Affiliations: [a] Department of Psychology, Brigham Young University, Provo, UT, USA
University of Texas Health San Antonio Long School of Medicine, San Antonio, TX, USA
University of Utah School of Medicine, Salt Lake City, UT, USA
| [d] Department of Clinical and Health Psychology, University of Florida, Gainesville, FL, USA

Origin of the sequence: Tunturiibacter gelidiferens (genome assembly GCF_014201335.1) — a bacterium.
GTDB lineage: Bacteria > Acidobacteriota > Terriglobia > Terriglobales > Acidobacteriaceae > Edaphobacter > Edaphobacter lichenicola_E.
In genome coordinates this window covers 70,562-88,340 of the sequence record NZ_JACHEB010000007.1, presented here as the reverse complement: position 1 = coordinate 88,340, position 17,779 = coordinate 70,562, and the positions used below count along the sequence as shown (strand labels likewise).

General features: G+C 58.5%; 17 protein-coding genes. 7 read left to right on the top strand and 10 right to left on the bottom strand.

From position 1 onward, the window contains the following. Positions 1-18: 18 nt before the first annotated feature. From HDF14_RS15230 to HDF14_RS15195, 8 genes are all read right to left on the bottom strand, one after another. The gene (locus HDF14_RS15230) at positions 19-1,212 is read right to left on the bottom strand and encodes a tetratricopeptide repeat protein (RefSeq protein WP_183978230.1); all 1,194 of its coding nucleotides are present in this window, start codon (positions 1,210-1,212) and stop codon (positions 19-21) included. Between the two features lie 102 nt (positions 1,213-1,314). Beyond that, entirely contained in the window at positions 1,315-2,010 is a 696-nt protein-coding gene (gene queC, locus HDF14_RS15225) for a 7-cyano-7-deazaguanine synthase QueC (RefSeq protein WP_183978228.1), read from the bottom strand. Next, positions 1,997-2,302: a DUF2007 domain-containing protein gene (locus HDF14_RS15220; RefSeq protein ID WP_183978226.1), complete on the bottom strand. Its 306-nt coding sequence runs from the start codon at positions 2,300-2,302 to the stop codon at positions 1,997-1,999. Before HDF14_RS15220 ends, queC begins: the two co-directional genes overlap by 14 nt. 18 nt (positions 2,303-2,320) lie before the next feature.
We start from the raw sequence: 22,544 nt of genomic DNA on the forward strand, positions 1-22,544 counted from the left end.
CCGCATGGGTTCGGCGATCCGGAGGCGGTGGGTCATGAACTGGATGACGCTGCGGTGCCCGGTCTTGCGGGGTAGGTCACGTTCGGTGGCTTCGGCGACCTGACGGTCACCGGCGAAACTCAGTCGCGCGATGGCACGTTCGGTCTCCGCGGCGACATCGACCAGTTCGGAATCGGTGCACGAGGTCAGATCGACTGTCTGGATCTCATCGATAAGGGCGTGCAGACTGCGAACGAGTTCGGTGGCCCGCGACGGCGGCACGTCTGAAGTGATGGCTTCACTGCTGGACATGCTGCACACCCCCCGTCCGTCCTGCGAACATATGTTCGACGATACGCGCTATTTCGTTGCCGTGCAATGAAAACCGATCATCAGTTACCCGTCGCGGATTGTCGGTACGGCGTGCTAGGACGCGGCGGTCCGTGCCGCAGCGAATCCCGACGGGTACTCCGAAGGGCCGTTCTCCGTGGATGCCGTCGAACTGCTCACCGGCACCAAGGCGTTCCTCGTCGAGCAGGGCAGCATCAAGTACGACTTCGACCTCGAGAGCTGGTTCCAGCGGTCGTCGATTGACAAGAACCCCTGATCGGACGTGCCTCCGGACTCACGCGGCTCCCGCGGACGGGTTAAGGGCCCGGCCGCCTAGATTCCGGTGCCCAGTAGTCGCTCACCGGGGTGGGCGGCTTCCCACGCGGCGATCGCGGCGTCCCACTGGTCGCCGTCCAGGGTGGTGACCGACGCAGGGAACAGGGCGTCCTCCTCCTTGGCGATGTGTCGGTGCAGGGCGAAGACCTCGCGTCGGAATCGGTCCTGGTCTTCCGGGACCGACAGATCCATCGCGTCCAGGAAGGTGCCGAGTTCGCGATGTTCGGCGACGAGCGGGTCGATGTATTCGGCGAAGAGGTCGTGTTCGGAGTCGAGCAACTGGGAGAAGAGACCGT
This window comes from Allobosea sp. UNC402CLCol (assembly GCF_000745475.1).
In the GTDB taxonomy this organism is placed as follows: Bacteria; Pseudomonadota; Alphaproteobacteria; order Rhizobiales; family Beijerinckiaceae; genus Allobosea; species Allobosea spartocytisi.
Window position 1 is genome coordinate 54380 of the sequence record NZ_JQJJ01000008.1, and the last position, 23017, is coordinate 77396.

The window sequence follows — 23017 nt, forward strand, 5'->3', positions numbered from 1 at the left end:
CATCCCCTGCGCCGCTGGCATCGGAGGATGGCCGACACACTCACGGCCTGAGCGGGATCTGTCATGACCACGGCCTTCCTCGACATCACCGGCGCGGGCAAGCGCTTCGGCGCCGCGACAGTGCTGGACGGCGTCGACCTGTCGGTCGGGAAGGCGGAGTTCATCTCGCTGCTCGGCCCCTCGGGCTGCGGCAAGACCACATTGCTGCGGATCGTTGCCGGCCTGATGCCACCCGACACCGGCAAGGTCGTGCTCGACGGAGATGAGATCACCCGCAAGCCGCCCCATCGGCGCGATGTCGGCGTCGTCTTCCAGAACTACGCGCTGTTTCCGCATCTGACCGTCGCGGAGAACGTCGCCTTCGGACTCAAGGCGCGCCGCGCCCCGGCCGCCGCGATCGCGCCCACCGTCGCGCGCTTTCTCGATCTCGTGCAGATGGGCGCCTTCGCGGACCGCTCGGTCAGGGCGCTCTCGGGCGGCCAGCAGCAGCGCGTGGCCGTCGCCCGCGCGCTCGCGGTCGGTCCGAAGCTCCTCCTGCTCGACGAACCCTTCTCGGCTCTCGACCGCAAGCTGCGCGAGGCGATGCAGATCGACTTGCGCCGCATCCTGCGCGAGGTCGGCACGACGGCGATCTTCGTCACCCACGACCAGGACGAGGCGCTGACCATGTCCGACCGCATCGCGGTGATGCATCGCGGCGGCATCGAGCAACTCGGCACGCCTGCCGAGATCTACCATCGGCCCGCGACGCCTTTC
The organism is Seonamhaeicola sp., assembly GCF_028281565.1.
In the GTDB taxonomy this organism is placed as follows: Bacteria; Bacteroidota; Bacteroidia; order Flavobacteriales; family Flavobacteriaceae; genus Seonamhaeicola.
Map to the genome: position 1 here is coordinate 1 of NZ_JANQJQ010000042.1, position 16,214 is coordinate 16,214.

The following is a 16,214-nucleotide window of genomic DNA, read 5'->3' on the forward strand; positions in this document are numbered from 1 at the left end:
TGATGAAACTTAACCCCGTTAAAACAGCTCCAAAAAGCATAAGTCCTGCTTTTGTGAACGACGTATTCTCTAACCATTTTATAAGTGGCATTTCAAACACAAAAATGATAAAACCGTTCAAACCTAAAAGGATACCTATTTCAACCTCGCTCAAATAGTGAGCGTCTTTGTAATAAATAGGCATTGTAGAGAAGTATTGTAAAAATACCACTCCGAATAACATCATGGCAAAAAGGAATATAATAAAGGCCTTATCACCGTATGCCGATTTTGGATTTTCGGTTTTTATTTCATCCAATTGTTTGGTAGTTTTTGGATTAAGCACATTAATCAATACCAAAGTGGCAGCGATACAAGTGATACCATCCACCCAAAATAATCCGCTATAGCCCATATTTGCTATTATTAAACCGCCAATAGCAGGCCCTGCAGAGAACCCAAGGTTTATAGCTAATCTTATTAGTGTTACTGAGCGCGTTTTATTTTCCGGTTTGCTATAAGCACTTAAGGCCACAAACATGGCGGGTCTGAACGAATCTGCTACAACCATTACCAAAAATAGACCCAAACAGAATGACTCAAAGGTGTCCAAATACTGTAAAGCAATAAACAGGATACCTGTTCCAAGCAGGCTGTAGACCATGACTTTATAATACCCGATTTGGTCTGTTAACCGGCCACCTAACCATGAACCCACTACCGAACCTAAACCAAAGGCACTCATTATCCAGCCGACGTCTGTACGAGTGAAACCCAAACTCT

Abstract: Background:Parkinson’s disease (PD) is associated with sleep disturbance (SD) and sleep-related impairment (SRI). Validation of self-report measures of these problems is needed in PD. The Patient-Reported Outcomes Measurement Information System (PROMIS) includes tools that assess these problems (PROMIS-SD and PROMIS-SRI, respectively). Objective:This study aimed to further validate these measures in individuals with PD and matched controls. Methods:Individuals with early-stage PD (n=50) and matched controls (n=48) completed measures of SD including the PROMIS-SD, Pittsburgh Sleep Quality Index (PSQI), and Insomnia Severity Index (ISI). They also completed measures of daytime impairment including the PROMIS-SRI, Epworth Sleepiness Scale, State-Trait Anxiety Inventory, Beck Depression Inventory 2nd edition, and Parkinson’s Disease Questionnaire-39. Internal consistency for the PROMIS measures were assessed using Cronbach’s α coefficient and item-total correlations in the total sample. Convergent and divergent validity of the PROMIS item banks were assessed using Spearman correlations. Results:The PROMIS item banks had excellent internal consistency (α>0.94). Supporting convergent validity, the PROMIS-SD had strong correlations with other measures of SD (ρ>0.70, for PSQI and ISI) and the PROMIS-SRI had moderate to strong correlations with all measures of daytime impairment (ρ=0.41–0.72). Supporting divergent validity within the PD group, the PROMIS-SD correlated more strongly with SRI than with the Parkinson’s Disease Questionnaire total score, a metric of PD related impairment. Conclusion:In middle-aged and older adults, with and without early-stage PD, the PROMIS-SD and PROMIS-SRI are reliable and valid measures of SD and SRI, respectively.